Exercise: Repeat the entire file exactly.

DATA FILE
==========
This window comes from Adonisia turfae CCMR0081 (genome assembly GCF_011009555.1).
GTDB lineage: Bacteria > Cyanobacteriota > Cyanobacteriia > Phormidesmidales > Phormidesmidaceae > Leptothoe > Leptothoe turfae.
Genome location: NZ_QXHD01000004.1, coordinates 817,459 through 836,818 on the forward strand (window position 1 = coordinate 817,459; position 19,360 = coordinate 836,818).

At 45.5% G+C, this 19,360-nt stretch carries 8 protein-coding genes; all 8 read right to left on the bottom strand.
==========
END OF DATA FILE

This window comes from Adonisia turfae CCMR0081 (genome assembly GCF_011009555.1).
GTDB lineage: Bacteria > Cyanobacteriota > Cyanobacteriia > Phormidesmidales > Phormidesmidaceae > Leptothoe > Leptothoe turfae.
Genome location: NZ_QXHD01000004.1, coordinates 817,459 through 836,818 on the forward strand (window position 1 = coordinate 817,459; position 19,360 = coordinate 836,818).

At 45.5% G+C, this 19,360-nt stretch carries 8 protein-coding genes; all 8 read right to left on the bottom strand.